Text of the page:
added on the 2014-08-21 17:44:19 by movAX13h movAX13h
It's that thing about imperative VS functional languages.
Something I still don't have a good grasp of. I am still not sure what means to be a functional language, so functional is like trying to use only functions that get input and return output without changing data of the given object or variable? And for some reason you must not make loops, but use recursion to make a for loop for example? I am not getting it exactly, there is a lot of disagreement of what is and what is not functional language. I was reading various explanations on internet for hours but still not sure. Also, if I follow these practices in pure C, then I write C like a functional language? Isn't this though like you code in imperative language, but by restricting yourself more?
added on the 2014-08-21 17:52:22 by Optimus Optimus
I do understand though this would be considered more safe maybe (some global variable that accidentally changed state, will not skew your correct function return value for example), and they say it's better for multithreading, which makes sense. But not sure, every time I see some example in haskell or whatever else, it takes me time to read and understand.
added on the 2014-08-21 17:54:38 by Optimus Optimus
re "A system that does not allow sharing variables between updates"
Ok, that was what I thought it meant, but I wasn't sure I was right.

Why is it hot right now, something about memory utilization?

I mean, safety is useful in terms of having code that doesn't bork itself globally when you tweak one thing as Optimus said, but it has to be more than that which made it catch on . . . if it did catch on.
I feel myself making some mental tie between statelessness and the combined recent popularity of barebones platforms like the RP and of approaches to certain unusual oldskool platforms . . . but I'm not sure if that is a spurious tie. Would explain the hipster component (insert Arduino joke here, although at least one very awesome person did a 'duino demo . . .)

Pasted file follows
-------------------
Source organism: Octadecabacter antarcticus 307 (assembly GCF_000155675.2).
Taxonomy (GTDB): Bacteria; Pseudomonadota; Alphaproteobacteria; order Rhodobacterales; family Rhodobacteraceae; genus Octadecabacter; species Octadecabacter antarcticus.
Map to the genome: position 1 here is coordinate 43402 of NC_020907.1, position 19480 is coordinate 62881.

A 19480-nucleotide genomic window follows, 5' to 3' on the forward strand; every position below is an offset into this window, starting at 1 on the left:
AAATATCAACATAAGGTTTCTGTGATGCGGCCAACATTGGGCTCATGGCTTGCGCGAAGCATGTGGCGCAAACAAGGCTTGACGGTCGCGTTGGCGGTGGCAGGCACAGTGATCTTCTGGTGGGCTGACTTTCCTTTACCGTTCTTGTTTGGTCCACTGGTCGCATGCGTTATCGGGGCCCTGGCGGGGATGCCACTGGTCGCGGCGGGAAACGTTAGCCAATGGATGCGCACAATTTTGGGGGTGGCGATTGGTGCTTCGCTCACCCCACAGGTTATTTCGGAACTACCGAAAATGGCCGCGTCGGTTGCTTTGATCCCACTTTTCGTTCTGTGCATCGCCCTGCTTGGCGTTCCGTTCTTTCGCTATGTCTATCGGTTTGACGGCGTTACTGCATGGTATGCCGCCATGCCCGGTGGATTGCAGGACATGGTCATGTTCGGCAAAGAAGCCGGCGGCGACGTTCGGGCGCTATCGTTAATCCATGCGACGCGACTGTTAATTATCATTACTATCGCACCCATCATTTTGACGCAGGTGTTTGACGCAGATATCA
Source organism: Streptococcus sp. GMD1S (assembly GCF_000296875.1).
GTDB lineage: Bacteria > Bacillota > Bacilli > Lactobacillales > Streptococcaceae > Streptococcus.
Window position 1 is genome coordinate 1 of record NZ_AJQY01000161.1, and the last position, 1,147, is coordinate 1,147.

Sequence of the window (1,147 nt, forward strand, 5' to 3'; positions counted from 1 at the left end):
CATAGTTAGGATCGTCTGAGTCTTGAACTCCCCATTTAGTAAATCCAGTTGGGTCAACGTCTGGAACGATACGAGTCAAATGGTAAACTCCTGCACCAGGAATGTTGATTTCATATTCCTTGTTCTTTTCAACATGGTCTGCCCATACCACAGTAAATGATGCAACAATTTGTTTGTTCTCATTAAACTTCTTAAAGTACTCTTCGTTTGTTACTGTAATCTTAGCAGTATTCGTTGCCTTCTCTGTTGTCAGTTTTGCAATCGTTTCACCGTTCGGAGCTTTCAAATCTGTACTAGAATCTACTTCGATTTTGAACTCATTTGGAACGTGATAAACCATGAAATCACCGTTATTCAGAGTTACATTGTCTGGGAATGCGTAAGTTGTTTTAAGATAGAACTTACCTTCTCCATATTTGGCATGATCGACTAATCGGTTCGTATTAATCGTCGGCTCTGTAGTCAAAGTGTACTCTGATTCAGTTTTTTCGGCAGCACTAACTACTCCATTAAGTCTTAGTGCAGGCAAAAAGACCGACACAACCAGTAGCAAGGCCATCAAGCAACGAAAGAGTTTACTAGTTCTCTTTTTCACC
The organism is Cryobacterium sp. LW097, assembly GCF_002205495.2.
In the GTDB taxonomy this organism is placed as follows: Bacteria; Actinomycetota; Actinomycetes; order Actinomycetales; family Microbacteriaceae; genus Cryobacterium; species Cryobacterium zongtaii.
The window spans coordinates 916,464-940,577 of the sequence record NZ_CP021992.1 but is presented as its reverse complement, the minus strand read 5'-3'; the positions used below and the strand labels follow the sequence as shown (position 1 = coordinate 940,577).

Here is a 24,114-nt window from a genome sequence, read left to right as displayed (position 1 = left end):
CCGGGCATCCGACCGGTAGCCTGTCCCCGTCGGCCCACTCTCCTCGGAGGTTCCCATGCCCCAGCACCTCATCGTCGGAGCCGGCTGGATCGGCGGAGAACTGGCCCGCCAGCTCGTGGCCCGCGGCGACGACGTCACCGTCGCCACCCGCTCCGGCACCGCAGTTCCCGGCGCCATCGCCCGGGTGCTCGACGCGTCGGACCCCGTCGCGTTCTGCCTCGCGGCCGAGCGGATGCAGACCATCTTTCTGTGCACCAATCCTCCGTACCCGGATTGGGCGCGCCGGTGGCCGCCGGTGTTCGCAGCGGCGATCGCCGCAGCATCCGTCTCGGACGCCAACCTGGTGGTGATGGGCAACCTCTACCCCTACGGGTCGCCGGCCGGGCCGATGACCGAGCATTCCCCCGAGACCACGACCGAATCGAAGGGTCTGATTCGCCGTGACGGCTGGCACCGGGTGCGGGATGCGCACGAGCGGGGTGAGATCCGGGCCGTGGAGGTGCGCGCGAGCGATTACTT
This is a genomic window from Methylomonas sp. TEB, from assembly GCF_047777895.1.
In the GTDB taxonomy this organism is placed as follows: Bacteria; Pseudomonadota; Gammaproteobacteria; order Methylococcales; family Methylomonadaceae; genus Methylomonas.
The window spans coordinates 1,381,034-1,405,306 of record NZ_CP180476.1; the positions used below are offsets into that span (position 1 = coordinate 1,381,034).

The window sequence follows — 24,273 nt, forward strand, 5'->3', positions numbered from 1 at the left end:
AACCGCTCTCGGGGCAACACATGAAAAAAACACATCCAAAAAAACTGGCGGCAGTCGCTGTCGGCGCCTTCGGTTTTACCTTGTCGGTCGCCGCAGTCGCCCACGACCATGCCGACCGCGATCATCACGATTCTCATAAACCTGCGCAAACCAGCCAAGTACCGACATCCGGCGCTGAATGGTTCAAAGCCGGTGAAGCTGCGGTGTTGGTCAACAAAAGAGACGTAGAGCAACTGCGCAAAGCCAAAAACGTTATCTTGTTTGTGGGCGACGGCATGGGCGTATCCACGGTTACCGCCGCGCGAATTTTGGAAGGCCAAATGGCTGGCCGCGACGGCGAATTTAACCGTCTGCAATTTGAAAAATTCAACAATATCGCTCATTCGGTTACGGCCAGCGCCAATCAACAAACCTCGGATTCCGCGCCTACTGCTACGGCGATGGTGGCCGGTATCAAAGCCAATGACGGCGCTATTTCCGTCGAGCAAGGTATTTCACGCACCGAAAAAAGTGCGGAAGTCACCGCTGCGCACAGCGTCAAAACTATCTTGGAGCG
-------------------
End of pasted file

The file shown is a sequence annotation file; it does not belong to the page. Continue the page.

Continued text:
And Movax, yay! I look forward to seeing what you find out. I don't know anything much yet either, hence why I wanna learn (:
hm, also portability between platforms, cf ShaderToy . . .
I think the main reason for statelessness of a shader is that 4 pixels are processed in parallel (even if there is only 1 pixel of a poly visible; thats why dfdx and dfdy are possible). This is done for performance reasons. I don't know other stateless systems.

To me it is the "straightforwardness" and the forced "reversedness" of the resulting implementations that totally got me into more difficult mathematics (unusual for me) and various techniques to try and develop.

You go from 2D screen coordinates to a 3D domain, to modelling and shading in just a few lines of code.

As an example I'd like to use the definition of a circle in a distance based framework for a stateless system like a plain fragment shader which as input has only x and y of the currently drawn pixel and some constants like screen resolution and time (=constant for each frame):
Code:distance = length(currentPixelPos.xy-circlePos.xy)-circleRadius;

Amazingly that is also the definition of a 3D sphere (using .xyz) in a distance based framework very convenient to have on a stateless system. In a polygon-based engine, you'd have to do A LOT more for a simple sphere and all of the mathematics would be about triangles - very unnatural.
A limitation (no control over x and y of the pixel to draw) led to new solutions, in this case and in my opinion to a very different approach in many ways - even a new branch maybe and that makes it so interesting.
added on the 2014-08-21 21:24:56 by movAX13h movAX13h
stateless allows out-of-order and/or parallel execution of the code, because frame n+1 does not need to wait for the side effects of frame n to be ready. In the world of GPUs where there is a lot of potential for paralellizing stuff, this is nice. On recent 4 or 8-core CPUs there is some use to it, but maybe not enough to use a pure functional language just yet.
in that sense, pretty muh everything i try to do is stateless- including particle systems. This allows me to play demos backwards, jump to x etc without hassle (at least thats how i understand this).
added on the 2014-08-22 10:16:02 by Navis Navis
How do you do stateless particle emitters?
added on the 2014-08-22 10:20:15 by Preacher Preacher
Particles don't necessarily have to be a physics simulation I guess, they can just follow a path.
added on the 2014-08-22 10:22:11 by Gargaj Gargaj
No emitters. A rain effect for example, is simulated by fmod(time). The demo "butterfly effect" is all stateless (function of time).
added on the 2014-08-22 10:40:22 by Navis Navis


Go to top